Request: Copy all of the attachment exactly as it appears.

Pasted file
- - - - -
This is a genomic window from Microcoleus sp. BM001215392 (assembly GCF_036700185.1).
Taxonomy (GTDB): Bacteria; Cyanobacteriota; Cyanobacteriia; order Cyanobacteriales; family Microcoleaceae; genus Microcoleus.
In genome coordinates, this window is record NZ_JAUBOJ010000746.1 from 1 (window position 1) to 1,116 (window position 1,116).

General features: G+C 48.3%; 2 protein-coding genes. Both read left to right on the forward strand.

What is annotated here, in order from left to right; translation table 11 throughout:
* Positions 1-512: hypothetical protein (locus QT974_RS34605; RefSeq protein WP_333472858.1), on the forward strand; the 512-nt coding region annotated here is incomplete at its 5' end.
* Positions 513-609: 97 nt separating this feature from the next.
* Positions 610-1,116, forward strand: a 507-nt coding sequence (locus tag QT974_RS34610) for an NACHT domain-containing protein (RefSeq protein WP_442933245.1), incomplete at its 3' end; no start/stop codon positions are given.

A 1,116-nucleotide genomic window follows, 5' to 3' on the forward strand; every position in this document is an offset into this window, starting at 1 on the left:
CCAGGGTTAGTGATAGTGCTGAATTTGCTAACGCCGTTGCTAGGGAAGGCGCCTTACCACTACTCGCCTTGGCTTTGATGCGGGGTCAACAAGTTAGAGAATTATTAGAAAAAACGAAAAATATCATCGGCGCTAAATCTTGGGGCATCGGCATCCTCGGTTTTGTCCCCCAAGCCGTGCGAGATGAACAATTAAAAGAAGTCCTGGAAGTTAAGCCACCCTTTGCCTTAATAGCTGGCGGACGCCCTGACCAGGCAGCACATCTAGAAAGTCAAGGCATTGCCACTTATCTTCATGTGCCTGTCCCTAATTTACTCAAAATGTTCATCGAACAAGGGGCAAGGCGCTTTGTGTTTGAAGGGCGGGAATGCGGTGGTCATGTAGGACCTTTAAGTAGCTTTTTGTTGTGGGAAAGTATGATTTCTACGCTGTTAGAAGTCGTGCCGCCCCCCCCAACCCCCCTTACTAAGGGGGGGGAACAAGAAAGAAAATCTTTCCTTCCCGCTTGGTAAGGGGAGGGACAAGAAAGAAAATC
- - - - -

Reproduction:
This is a genomic window from Microcoleus sp. BM001215392 (assembly GCF_036700185.1).
Taxonomy (GTDB): Bacteria; Cyanobacteriota; Cyanobacteriia; order Cyanobacteriales; family Microcoleaceae; genus Microcoleus.
In genome coordinates, this window is record NZ_JAUBOJ010000746.1 from 1 (window position 1) to 1,116 (window position 1,116).

General features: G+C 48.3%; 2 protein-coding genes. Both read left to right on the forward strand.

What is annotated here, in order from left to right; translation table 11 throughout:
* Positions 1-512: hypothetical protein (locus QT974_RS34605; RefSeq protein WP_333472858.1), on the forward strand; the 512-nt coding region annotated here is incomplete at its 5' end.
* Positions 513-609: 97 nt separating this feature from the next.
* Positions 610-1,116, forward strand: a 507-nt coding sequence (locus tag QT974_RS34610) for an NACHT domain-containing protein (RefSeq protein WP_442933245.1), incomplete at its 3' end; no start/stop codon positions are given.

A 1,116-nucleotide genomic window follows, 5' to 3' on the forward strand; every position in this document is an offset into this window, starting at 1 on the left:
CCAGGGTTAGTGATAGTGCTGAATTTGCTAACGCCGTTGCTAGGGAAGGCGCCTTACCACTACTCGCCTTGGCTTTGATGCGGGGTCAACAAGTTAGAGAATTATTAGAAAAAACGAAAAATATCATCGGCGCTAAATCTTGGGGCATCGGCATCCTCGGTTTTGTCCCCCAAGCCGTGCGAGATGAACAATTAAAAGAAGTCCTGGAAGTTAAGCCACCCTTTGCCTTAATAGCTGGCGGACGCCCTGACCAGGCAGCACATCTAGAAAGTCAAGGCATTGCCACTTATCTTCATGTGCCTGTCCCTAATTTACTCAAAATGTTCATCGAACAAGGGGCAAGGCGCTTTGTGTTTGAAGGGCGGGAATGCGGTGGTCATGTAGGACCTTTAAGTAGCTTTTTGTTGTGGGAAAGTATGATTTCTACGCTGTTAGAAGTCGTGCCGCCCCCCCCAACCCCCCTTACTAAGGGGGGGGAACAAGAAAGAAAATCTTTCCTTCCCGCTTGGTAAGGGGAGGGACAAGAAAGAAAATC